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Old 06-01-2011, 09:43 PM   #1
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Maine & New Hampshire Memorial Day weekend

I headed out this past Saturday morning for 3 nights with the intention of riding up to camp near Baxter State Park, then somewhere in the Whites, then onto Grand Isle in Lake Champlain, then heading home Tuesday. You know - a nice Memorial Day weekend (+1 day!) solo ride to drop off the grid for a bit. Well, plans are for changin', right?

Here's my bike loaded and ready to go. You can probably see here how I had to distort the laws of physics to close those saddlebags. 2006 Sportster XL1200R. I love her, but she has problems. More on that later... Also, don't tell the Harley guys I use a tank bag. I'm so uncool.



Day one I headed up the superslab from Boston to Maine, then hopped off the highway and headed vaguely north. Stopped at a Tim Horton's for a quick bite - my first TH experience! Like Dunkin Donuts, but friendlier. Makes sense I suppose. The further north I went, the fewer people I saw. There were lots of quaint and beautiful little towns. Here's a dam in Anson, ME:



It was mostly good weather, though it got gradually mistier and foggier as I went. I never really got rained on, but by the time I was in no-man's land, I was pretty wet. There are really some amazingly empty roads up there, but surprisingly straight given the landscape. Route 26, 16, 43, 11, some others. On one 20ish mile stretch of route 11 between Milo and Millinocket, I think I saw 2 cars, 1 house, and several turn offs for logging roads. It's remarkable to me how integral to this area logging is, and obviously has been for a long time. Seems like they'd run out of trees… Unfortunately, it was so foggy I couldn't see much scenery, except some neat man-made sites. Here's a weird bridge a little southwest of Millinocket that I didn't really understand. A footbridge, but with an oddly ominous warning sign above it.



The planks were not level, and had gaps in between them:





Does something mechanical use the grooves in the boards?

This footbridge was in between the vehicle and rail bridges that span the same river.

Overall it was a great ride, and definitely a land worth seeing. I plan to go back someday in clearer weather. I camped in between Millinocket and Ambijejus Lake at a place called the Big Moose Inn. The people were friendly, the campsite area (separate from the Inn and cabin area) was empty and thankfully quiet. Except holy shit the skeeters are vicious this year. Swarms of them, fighting each other for chance to suck some of my sweet blood. Eat Deet you bastards. I think this picture shows my flash bouncing off the little monsters:



Also, getting to the quieter campsites meant fishtailing my way up a deceptively steep gravel road. Not my comfort zone. I took pictures but they don't do it justice so I won't waste the bandwidth.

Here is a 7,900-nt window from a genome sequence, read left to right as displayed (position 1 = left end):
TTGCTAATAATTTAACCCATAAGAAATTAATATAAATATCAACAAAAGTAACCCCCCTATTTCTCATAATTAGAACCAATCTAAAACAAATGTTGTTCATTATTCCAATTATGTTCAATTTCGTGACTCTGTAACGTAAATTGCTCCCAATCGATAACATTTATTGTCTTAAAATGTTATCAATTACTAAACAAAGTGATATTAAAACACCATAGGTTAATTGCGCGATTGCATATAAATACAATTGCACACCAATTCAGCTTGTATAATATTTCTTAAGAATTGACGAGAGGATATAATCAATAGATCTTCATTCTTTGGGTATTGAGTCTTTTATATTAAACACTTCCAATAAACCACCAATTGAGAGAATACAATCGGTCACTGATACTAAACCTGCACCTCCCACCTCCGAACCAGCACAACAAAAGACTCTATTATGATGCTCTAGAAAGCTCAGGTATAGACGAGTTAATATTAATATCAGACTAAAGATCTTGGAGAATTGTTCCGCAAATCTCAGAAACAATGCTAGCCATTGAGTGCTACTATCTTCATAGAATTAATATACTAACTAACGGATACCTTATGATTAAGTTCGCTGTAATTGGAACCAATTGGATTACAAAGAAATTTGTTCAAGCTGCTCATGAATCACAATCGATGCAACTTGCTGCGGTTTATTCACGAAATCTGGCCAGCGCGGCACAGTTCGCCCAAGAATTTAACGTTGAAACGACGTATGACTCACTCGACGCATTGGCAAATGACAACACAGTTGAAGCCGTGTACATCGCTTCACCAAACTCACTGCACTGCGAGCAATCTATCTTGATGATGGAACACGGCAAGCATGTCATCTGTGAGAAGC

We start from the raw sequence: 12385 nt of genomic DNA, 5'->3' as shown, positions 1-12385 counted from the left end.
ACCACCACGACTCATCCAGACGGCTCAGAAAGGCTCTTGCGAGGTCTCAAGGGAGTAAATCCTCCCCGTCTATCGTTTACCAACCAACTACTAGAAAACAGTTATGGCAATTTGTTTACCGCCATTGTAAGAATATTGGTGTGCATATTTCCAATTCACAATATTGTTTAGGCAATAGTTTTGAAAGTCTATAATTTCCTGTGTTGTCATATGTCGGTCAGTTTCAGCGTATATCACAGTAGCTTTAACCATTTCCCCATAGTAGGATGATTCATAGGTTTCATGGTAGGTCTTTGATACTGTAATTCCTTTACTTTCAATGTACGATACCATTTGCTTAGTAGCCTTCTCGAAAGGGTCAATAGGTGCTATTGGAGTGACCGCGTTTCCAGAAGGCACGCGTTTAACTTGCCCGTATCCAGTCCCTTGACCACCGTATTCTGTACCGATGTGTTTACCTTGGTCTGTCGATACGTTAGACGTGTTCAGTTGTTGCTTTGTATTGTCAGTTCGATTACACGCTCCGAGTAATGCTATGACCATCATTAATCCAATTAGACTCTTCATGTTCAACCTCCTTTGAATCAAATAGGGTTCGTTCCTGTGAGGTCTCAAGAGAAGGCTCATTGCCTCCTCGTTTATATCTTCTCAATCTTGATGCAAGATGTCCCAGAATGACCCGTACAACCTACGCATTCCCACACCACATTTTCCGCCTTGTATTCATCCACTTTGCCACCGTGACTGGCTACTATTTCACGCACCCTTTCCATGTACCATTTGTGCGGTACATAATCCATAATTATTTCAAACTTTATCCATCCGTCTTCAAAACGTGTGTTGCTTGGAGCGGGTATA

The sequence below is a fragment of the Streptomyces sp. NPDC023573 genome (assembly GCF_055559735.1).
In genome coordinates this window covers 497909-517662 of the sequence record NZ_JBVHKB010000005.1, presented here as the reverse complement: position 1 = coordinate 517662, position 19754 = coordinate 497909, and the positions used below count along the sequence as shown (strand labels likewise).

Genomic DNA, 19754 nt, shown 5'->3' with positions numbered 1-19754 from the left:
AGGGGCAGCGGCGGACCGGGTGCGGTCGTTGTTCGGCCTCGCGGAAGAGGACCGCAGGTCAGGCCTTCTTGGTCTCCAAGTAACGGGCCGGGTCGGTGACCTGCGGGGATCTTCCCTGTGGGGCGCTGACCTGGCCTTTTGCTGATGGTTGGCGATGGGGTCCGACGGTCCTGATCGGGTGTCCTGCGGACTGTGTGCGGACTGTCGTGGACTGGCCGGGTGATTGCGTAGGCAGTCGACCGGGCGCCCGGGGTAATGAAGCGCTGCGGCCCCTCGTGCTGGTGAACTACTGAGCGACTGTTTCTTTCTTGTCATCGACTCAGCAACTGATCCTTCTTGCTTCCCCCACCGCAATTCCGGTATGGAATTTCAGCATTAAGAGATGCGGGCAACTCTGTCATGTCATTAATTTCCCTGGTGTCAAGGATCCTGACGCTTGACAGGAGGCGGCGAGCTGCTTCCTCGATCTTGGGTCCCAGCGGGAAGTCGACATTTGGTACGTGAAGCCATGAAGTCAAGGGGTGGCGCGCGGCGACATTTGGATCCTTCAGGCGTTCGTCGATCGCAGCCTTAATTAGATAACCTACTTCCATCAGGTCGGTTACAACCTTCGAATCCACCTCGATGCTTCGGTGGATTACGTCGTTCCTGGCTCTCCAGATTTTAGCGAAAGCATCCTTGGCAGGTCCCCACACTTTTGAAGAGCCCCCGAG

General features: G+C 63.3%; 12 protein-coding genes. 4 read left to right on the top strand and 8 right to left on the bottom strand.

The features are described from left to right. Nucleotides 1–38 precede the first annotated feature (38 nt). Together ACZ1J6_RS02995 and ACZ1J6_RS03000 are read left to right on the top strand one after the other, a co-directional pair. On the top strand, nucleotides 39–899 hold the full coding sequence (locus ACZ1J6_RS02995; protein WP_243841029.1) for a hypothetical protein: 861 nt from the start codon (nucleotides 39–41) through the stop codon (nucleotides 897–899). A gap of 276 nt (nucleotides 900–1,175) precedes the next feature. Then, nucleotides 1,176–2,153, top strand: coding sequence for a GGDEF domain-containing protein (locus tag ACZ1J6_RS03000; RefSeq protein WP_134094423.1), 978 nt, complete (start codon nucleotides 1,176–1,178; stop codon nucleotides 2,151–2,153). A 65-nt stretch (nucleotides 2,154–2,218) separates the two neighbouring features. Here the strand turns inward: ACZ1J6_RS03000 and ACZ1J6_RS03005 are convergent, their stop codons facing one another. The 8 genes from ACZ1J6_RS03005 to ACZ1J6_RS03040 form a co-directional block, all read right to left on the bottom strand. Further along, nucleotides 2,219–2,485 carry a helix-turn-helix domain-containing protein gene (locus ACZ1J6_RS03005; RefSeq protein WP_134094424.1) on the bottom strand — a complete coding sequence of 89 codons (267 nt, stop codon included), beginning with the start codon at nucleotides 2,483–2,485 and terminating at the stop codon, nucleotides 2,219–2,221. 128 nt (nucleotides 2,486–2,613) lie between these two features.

One more thing I was excited about on this trip was to try out a couple of new pieces of camping gear. Just a quick word on those. REI Half Dome 2 (not the 2 Plus, which is just slightly bigger). It's a great tent, held up well through both nights of rain - and the second night was pretty heavy thunderstorms. My only complaint is that the rainfly needs to be guyed out on the ends to keep it off the tent walls. In rain, condensation forms on the inside of the tent otherwise. This would be fine, except they don't give you enough stakes to do that, and I didn't think about it until I woke up with wet tips of my (thankfully synthetic) sleeping bag. If you want a nice large solo tent or cozy 2-man, it's a fine tent - just make sure you have some extra stakes. The other new gear was a Big Agnes insulated inflatable sleeping pad. Awesome. Lightweight, comfy, compact.



Anyway, a pizza and a few beers at the Loose Moose sounded perfect. Now originally when I planned this trip, I had hopes of beginning day 2 by taking the Golden Road north out of Millinocket for 70 or 80 miles of one of the most remote roads in New England. Unfortunately, after some looking around online and asking friends it seemed like a) it was an off-limits private logging road and 2) my Sportster would not likely fare well with the bone-crunching, tire-destroying road or its psychopathically unsympathetic truckers. So I abandoned that idea. But at the bar over pizza and beer, I asked a couple locals about Golden Road. I got the impression that no one would really care or even notice if you were on it unless it was a weekday when the trucks were running. Except maybe if there's a sheriff up there, which no one thought would be too likely. Not sure how that encounter would end. Probably just with a stern 'get the hell out of here'. Of course, the vicious terrain still kept me scared. But with the right bike, could be a fun ride. On my way up I did ride the first 10 miles or so of Golden Road from Millinocket up to Millinocket Lake where I camped, and it was paved but not well maintained. From there I think it gets worse quickly.